Liz Truss and Kwasi Kwarteng are facing an early test of nerve after their radical tax-cutting policies prompted huge market uncertainty, a crash in sterling and the prospect of further interest rate hikes to deal with spiralling inflation.
Having effectively gone all in in pursuit of GDP growth as the panacea for all the UK’s economic woes, and by insisting they will not comment on market movements and let the turbulence play out by itself, the prime minister and chancellor “are limited in what they can do to contain the fallout”, said the i news political editor Hugo Gye.
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Among them are the reversal of the National Insurance rise, scrapping the planned rise in corporation tax, a cut in the basic rate of income tax brought forward to next April and, most eye-catching and controversial, abolishing the 45p top rate of tax.
Yet concern over increased government borrowing to pay for tax cuts and the energy support packages, at a time when state debt is becoming more expensive all around the world, has spooked investors.
“The fact the Chancellor refused an offer from the Office for Budget Responsibility to publish an economic assessment gave the impression that Kwasi Kwarteng was hiding from reality,” wrote former shadow chancellor John McDonnell in The New Statesman. “It simply reinforced the belief that the mini-budget was a massive gamble based more on ideology than economic science.”
‘Tax cuts are just a quick-fix sugar-high’
“Kwarteng is right to focus on the labour market if he wants to boost growth,” said Sarah O’Connor in the Financial Times, “but last week’s policies were small solutions to problems that don’t exist, rather than big solutions to the problems that do.”
Chief among these is increasing productivity. “Tax cuts are just a quick-fix sugar-high,” said John Van Reenen, an economics professor at LSE. “They do not deal with the UK’s fundamental problem of miserable productivity growth.”
In a bid to calm markets, the Treasury is planning a series of announcements about structural “supply-side” reforms that aim to drive growth in conjunction with tax cuts.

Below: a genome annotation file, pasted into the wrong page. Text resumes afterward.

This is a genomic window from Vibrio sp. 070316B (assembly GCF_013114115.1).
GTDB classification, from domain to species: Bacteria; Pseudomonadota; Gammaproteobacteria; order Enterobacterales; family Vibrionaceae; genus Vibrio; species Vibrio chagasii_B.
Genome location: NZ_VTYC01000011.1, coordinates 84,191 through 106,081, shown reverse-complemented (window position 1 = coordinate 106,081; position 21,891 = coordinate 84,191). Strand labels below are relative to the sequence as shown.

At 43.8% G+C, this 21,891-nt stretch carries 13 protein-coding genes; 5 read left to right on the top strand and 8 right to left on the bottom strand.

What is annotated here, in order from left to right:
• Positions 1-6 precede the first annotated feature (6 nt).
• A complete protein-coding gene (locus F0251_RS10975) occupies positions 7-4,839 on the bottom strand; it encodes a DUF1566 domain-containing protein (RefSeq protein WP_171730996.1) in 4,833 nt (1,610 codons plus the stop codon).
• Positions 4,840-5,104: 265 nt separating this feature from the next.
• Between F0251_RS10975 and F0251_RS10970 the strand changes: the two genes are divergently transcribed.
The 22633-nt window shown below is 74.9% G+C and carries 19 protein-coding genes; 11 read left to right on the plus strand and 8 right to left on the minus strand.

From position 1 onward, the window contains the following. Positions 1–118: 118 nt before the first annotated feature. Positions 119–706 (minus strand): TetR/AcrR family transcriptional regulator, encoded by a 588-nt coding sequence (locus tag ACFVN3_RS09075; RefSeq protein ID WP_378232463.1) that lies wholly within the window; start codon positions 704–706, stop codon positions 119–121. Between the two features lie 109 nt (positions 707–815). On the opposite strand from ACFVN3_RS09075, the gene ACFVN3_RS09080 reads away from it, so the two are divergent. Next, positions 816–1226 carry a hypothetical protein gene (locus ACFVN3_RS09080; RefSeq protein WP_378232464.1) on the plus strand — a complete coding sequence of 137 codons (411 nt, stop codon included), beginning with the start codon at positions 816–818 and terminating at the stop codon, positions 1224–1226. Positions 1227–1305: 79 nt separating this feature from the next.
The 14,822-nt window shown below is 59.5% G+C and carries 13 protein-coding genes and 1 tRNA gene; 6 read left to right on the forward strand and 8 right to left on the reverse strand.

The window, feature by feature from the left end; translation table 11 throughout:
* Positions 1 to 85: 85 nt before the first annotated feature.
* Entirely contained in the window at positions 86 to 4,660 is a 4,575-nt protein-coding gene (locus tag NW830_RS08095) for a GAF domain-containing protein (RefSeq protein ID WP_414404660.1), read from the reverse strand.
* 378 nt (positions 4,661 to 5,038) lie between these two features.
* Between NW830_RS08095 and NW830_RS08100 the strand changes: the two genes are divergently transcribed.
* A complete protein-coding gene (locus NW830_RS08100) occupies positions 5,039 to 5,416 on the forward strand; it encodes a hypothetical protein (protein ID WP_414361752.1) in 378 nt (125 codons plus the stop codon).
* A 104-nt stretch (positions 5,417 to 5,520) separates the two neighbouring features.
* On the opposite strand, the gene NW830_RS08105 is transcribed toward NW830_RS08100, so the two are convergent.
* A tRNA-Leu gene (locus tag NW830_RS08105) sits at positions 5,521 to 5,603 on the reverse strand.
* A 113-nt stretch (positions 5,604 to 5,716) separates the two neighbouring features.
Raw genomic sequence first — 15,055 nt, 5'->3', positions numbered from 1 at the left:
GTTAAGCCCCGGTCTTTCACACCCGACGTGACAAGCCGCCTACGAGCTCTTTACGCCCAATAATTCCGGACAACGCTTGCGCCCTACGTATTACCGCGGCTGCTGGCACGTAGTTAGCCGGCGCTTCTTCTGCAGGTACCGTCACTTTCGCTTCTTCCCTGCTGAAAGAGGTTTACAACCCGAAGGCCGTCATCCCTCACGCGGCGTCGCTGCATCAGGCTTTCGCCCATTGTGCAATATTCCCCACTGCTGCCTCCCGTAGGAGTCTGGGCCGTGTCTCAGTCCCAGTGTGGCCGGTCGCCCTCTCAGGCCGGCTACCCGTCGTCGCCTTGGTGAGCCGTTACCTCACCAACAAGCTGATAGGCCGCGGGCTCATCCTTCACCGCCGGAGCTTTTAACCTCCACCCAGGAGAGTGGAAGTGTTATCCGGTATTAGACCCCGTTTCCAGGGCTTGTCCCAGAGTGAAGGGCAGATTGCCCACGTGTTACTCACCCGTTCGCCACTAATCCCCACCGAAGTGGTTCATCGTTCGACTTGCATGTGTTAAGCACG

“Common sense and reams of economic studies show that this is simply not the case,” argued Van Reenen. “Many high tax economies like Germany and the Nordic nations are robustly successful and big tax cuts for top earners have no clear relationship with growth (although they definitely increase inequality).”
The polling problem
With Politico reporting that Labour leader Keir Starmer is “gearing up to fight the next general election on the economy and is pitching Labour as the party of fiscal rules and responsibility”, the latest polls will make uneasy reading for the government.
A YouGov survey for The Times found Labour has a 17-point lead over the Tories, the largest the party has enjoyed in more than two decades.
“If your plan is unpopular with the markets but popular with voters, then that’s an OK place to be,” a Tory source told the Times, “but if you’ve spent all this money and it’s unpopular with everyone, then that is very dangerous.”
The question then becomes whether Truss and her team have the belief, and more importantly the nerve, to stick to their guns and ride out the storm in the hope growth will pick up before the next election in two years’ time. Or will the rest of the Tory party force them to U-turn before they risk permanently damaging the Tories’ economic credibility?
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